Filipino designer Ditta Sandico’s creations aren’t just for your mother anymore.
For decades, the name Ditta Sandico has been synonymous with modernized Filipiniana pieces made from indigenous materials. In 2000, she pioneered the use of banana-abaca fabric woven in Catanduanes, turning them into multi-use wraps. Later, she’ll dub the fabric as banaca, wielding expertise in the use of the material, which she will be best known for.
“During those times, there was a gap in the market that I wanted to fill,” Sandico says. She was seated in her garden while a photoshoot was going on just a few meters away. The place which also housed her shop and atelier was an urban oasis, a place perfect for a creative like her to work and thrive.
“I wanted to create Filipiniana that women can travel with and wear more than once,” she says. Sandico, a working woman herself, saw more women having the need and interest to wear Filipiniana to work and as a part of their careers. “For example, the diplomatic corps,” she continues. “A full terno piece can take up half of their luggage and it can only be worn once.”
Her wraps became an instant hit among Filipino diplomats and diplomatic spouses who would don her wraps at events that indicated ‘national attire’ as the dress code. What’s interesting to note was that while many wore a Ditta Sandico wrap at these functions, there was hardly a case of identical outfits. This, thanks to the various colors available and the way the women were able to style her pieces in their own, unique way.
A new generation
Her success gave Sandico a niche in fashion, allowing her to stay within her comfort zone while keeping profitable for years. In 2008, however, while going through problems in her personal life, Sandico found a renewed sense of wonder. She started painting again, incorporating fabric into her works. She also worked with her daughter who started creating lamps from banaca, proving, yet again, the versatility of the fabric.
Around the same time, more young designers started creating modern Filipiniana pieces using indigenous materials. From jackets, casual ternos, and even jeans, Filipiniana has made its way even to everyday outfits.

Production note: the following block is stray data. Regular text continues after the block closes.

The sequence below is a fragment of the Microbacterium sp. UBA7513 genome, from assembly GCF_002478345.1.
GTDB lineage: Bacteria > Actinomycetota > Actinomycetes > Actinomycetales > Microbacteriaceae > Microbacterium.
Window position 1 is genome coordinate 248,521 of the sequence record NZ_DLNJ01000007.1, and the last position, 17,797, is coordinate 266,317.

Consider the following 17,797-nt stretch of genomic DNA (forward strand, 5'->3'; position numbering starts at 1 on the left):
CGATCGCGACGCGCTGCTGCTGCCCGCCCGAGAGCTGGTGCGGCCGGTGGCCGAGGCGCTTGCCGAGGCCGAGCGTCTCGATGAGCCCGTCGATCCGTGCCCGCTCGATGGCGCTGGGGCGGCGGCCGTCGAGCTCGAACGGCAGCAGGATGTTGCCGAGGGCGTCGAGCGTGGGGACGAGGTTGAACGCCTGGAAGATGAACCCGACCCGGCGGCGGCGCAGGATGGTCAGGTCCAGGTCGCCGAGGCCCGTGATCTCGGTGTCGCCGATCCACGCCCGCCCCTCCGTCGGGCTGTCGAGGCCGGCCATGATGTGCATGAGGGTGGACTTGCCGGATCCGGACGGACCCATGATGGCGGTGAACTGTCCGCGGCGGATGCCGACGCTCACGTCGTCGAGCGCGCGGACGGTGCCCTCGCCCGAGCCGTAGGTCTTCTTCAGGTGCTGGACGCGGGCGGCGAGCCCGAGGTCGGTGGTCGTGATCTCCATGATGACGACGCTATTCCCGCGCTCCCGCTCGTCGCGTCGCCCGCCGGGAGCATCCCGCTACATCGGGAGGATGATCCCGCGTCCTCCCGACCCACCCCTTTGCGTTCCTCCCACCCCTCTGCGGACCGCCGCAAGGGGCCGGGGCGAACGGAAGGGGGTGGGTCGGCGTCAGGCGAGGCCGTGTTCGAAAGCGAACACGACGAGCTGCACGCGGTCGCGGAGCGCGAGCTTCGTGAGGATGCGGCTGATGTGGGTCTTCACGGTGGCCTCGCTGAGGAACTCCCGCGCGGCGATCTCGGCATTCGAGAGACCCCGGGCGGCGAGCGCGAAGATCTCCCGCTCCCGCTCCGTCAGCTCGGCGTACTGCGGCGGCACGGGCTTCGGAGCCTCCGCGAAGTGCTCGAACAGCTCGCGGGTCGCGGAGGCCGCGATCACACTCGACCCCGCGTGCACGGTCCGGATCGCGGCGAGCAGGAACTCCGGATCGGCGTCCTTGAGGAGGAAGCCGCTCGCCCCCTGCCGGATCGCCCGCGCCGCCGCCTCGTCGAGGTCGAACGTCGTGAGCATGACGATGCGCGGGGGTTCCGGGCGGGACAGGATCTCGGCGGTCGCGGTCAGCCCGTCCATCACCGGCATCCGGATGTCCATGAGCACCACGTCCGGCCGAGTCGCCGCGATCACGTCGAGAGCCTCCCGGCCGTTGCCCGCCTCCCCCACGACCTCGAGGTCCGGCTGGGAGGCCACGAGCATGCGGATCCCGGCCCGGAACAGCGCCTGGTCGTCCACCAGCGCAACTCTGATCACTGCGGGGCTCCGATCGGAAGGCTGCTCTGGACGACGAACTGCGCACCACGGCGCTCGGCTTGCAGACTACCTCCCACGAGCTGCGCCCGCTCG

For Sandico, this was a wonderful development for the industry and the weavers she have been supporting for years. “I’m comfortable with where I am and what I have built but I think it’s also time I get to reintroduce my work to the younger generation,” she says.
As Sandico’s main clientele advanced in their careers and in age, most of her pieces were boxed in a more mature category. Most of the younger generation even find her wraps intimidating and think that they can only be worn to formal events. Enter the stylish duo of model-entrepreneur Xandra Rocha-Araneta and stylist Ria Prieto.
Versatility for longevity
When Rocha-Araneta stepped into the garden for the photo shoot, most people on the set thought she was wearing an entirely new piece from Sandico. The black, strapless dress which ballooned below her knees was cinched on the waist by a leather corset Prieto paired with it. Yes, it was Filipiniana but without looking like a costume. It was edgy, almost avant garde, but still wearable.
“It’s one of my older wraps,” Ditta says.
Just a few months prior, Rocha-Araneta and Prieto heard of Sandico’s desire to reach a younger audience. They were more than happy to take on the challenge. “The beauty about Ditta’s pieces is they can be used several ways,” Prieto says. “You can shape it the way you see fit. I’ve also noticed the fabric itself takes a shape of its own so every piece is unique when worn.”
Rocha-Araneta who is often seen wearing classic Filipiniana pieces with a touch of whimsy, also has love for Sandico’s work which was first introduced to her by her mother. “Versatility is important to me,” she says. “I love being able to wear things endlessly in different ways and being able to dress it up or down. I like things that stand out. I feel no shame about being an outfit repeater.”
Beyond the banaca
Another favorite from the shoot is an oversized banaca top reminiscent of the kimona. Prieto paired it with jeans and chunky Prada Monolith loafers. It was one of the most casual looks Rocha-Araneta wore for the shoot and the most memorable.
“From Ditta’s collection, Ria and I chose our top seven pieces. Though these did not include some of my other favorites likes her playful beaded handbags and headbands,” said Rocha-Araneta. “I would wear them exactly as styled in the photos! Clearly Filipinana, but styled in more modern, very wearable ways.”
For those who want to dip their toes in incorporating more Filipiniana in one’s wardrobe, Prieto has a great tip: “Personally, I feel that we should all have at least one Filipiniana garment. It’s easiest to start with a top to be worn with a skirt or even jeans. If it’s viewed as just a top, instead of a costume then it would be less intimidating to use.
Sandico also shared that she’s been working with the Mangyan tribe and their specific weaving style. Her atelier now carries the weaves which can be seen in some of her newer designs. Colorful boleros with butterfly sleeves and even new wraps featuring the intricately woven fabric. Sandico says working with a new medium is a fun challenge. Turning indigenous fabric into wearable pieces that will be well-loved by the market is what makes the craft truly interesting. For the designer, more Filipinos should wear indigenous fabric beyond government-related functions and formal events.
“I see strong women wearing my designs. Women with more personality and flair,” she says. “They’re adventurous, brave, and creative.”
Photographer: Jerick Sanchez. Stylist: Ria Prieto. Makeup: Joemel Reyes. Hair: Patty Inojales. Model: Xandra Rocha-Araneta